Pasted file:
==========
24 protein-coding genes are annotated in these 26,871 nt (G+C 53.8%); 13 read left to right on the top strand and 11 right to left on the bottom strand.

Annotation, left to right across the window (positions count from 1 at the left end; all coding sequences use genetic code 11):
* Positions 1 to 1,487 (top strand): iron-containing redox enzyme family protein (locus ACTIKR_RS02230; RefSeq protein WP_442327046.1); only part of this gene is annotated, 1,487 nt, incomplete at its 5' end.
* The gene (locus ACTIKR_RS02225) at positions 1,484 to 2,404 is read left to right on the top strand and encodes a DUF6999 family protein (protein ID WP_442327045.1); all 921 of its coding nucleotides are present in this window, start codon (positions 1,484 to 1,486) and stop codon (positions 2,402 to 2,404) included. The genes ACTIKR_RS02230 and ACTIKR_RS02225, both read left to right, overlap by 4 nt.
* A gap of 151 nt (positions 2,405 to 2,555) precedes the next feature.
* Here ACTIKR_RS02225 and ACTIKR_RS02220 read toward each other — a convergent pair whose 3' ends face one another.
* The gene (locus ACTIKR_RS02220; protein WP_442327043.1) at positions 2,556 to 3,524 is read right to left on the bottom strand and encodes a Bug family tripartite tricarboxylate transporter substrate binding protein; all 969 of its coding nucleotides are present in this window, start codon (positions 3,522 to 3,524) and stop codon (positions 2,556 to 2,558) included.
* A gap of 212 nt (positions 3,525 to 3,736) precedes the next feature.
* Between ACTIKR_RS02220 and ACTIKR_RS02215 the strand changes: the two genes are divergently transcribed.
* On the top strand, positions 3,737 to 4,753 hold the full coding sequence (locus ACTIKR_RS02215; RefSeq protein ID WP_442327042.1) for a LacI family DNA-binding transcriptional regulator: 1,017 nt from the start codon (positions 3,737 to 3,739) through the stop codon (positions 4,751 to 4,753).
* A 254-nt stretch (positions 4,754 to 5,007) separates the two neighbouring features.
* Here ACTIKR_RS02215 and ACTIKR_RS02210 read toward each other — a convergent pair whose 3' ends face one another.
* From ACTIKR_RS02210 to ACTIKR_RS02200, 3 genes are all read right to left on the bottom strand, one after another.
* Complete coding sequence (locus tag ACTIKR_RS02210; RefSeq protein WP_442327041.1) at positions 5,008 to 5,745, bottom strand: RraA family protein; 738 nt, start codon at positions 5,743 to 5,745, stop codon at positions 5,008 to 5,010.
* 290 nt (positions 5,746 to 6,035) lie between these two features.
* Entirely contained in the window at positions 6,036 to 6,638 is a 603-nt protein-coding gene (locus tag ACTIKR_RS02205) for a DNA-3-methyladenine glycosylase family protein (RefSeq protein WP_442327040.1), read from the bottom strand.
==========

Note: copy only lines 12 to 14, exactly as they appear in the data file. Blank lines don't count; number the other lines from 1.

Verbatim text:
* Here ACTIKR_RS02215 and ACTIKR_RS02210 read toward each other — a convergent pair whose 3' ends face one another.
* From ACTIKR_RS02210 to ACTIKR_RS02200, 3 genes are all read right to left on the bottom strand, one after another.
* Complete coding sequence (locus tag ACTIKR_RS02210; RefSeq protein WP_442327041.1) at positions 5,008 to 5,745, bottom strand: RraA family protein; 738 nt, start codon at positions 5,743 to 5,745, stop codon at positions 5,008 to 5,010.